In the second article in my series on energy storage, I explore the area of thermal energy storage (TES), which involves the collection of excess thermal energy for later use. This and can be achieved through a range of technologies, at an individual building, district or even regional scale. The technologies fall into three broad categories:
- Sensible heat storage based on heating or cooling solid or liquid media such as water, sand, molten salts, or rock;
- Latent heat storage involving changing the phase of materials eg from a solid to liquid state; and
- Thermochemical storage which uses chemical reactions to store and release thermal energy.
With just under half of the UK’s energy consumption going on heating, the idea of thermal energy storage combined with renewable generation could be an important factor in the decarbonisation of the energy market.
Sensible heat storage
A “sensible” heat storage process is one that can be sensed by a change of the temperature. There are a large number of thermal storage installations globally based on the heating and cooling of various solid or liquid media. At the domestic level, ground-source heat pumps involve the circulation of water and anti-freeze through buried pipework to extract thermal energy from the surrounding soil and rock.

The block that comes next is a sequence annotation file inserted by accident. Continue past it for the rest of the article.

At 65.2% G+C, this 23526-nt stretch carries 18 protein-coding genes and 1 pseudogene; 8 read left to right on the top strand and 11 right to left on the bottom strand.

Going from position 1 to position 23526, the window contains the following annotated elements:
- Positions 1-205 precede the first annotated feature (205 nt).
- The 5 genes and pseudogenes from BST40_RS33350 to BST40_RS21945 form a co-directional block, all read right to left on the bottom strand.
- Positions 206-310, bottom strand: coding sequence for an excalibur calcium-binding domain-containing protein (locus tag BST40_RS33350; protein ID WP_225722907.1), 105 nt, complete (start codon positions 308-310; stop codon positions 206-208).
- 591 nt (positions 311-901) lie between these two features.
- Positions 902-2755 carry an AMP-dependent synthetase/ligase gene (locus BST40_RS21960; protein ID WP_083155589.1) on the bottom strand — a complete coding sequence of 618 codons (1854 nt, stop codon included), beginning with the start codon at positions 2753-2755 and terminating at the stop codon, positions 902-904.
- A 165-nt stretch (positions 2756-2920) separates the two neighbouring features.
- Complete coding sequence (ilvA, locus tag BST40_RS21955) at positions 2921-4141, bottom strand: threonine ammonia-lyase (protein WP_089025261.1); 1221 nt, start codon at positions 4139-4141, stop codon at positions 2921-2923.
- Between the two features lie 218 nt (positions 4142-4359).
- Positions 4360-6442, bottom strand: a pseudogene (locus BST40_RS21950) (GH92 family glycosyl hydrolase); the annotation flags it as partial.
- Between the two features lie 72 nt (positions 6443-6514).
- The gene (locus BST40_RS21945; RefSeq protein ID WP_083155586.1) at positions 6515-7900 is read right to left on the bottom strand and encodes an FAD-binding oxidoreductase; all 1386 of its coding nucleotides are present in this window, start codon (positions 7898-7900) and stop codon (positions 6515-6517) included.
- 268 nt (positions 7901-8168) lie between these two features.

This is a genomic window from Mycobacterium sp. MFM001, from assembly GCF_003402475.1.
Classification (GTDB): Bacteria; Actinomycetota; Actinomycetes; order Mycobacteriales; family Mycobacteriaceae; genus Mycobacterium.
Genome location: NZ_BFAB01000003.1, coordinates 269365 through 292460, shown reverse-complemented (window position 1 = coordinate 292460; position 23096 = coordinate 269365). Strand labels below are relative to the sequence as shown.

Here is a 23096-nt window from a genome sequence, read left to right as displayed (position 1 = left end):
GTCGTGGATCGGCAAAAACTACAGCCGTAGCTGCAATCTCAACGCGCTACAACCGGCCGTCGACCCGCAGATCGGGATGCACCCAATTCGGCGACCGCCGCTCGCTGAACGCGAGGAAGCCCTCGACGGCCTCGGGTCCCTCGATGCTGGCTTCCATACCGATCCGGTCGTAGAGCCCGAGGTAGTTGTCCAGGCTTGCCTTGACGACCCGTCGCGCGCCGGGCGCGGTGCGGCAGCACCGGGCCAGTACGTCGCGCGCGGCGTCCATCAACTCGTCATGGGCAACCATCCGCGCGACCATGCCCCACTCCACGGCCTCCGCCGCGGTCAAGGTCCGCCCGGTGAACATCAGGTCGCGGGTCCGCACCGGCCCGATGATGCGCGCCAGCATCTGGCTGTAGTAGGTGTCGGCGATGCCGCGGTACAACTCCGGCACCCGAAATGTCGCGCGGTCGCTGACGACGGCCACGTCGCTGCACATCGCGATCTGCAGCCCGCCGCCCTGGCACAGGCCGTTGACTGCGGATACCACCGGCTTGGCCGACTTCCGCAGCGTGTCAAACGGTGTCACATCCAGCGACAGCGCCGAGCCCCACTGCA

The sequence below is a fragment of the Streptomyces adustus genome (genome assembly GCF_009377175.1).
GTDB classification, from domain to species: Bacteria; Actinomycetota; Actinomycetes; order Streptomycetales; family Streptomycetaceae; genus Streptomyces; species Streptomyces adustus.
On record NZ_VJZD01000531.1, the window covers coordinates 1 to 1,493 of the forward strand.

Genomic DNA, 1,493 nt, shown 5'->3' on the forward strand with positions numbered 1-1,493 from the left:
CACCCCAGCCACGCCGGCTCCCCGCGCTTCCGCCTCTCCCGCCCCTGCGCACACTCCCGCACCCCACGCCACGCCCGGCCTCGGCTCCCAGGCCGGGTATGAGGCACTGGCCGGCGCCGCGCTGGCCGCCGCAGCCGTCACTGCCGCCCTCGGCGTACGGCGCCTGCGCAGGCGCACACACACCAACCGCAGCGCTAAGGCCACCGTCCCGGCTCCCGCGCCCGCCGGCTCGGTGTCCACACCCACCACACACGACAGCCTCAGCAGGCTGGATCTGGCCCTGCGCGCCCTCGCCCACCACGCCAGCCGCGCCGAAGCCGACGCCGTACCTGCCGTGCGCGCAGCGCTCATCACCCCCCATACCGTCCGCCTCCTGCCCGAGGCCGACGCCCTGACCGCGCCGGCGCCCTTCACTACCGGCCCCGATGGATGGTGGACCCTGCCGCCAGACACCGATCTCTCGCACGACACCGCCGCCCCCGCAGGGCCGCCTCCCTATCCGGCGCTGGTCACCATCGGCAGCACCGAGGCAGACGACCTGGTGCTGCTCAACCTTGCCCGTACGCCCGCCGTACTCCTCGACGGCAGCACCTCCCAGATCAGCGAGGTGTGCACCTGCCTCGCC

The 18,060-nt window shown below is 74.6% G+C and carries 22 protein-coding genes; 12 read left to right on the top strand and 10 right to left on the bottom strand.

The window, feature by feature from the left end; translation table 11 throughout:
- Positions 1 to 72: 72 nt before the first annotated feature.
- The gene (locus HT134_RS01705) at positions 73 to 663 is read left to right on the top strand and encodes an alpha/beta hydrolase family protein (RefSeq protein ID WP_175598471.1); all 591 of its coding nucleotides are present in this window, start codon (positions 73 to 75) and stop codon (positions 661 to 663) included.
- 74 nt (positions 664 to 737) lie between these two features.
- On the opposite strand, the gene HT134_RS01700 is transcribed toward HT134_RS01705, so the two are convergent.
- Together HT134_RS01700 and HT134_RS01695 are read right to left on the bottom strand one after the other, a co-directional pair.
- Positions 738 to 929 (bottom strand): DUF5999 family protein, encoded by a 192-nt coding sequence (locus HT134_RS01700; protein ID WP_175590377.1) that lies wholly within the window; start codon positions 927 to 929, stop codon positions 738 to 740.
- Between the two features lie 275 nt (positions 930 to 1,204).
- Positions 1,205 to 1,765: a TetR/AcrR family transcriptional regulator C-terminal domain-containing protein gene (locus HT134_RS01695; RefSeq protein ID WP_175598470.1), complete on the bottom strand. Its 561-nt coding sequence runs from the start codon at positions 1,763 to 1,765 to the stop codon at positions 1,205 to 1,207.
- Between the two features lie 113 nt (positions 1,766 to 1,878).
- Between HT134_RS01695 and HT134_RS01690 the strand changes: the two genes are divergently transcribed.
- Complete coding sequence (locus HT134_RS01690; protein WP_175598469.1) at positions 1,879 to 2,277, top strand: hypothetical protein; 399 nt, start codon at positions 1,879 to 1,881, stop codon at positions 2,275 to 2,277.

On a district level, projects such as the 52-home district heating system at Drake Landing in Canada involves seasonal storage of water heated through rooftop solar collectors being stored underground for use in winter. A similar project in Denmark covers 1400 buildings.
These schemes can require a large amount of physical space, which can affect their suitability, and their efficiency can be undermined if the buildings being served are not well insulated, as is the case with much of the existing UK housing stock.
Outside the UK, where district heating (or cooling) schemes have a longer history, local infrastructure has grown up with them, and schemes are starting to switch from fossil-fuels to renewable energy sources. Schemes are also seeking efficiency gains, for example by using buildings themselves for heat storage, or adopting advanced thermal insulation coatings such as those used at the innovative TES scheme at the Department of General Services in Sacramento, California which provides chilled water for cooling, steam for heating, and control air to 23 buildings (shown in the main image for this post).
At the grid-level, molten salts are used for storing heat at high temperatures and can be used in conjunction with concentrated solar power. Such schemes can delivery utility-scale energy solutions, such as the 110 MW facility at Crescent Dunes in Nevada, which has 10 hours of full load storage, enabling on-demand energy production day and night. There are similar projects at Postmasburg in South Africa (100 MW) and Copiapó in Chile (260 MW). Such schemes have greatest potential in scarcely populated, hot areas where solar capacity is greatest and space is not constrained.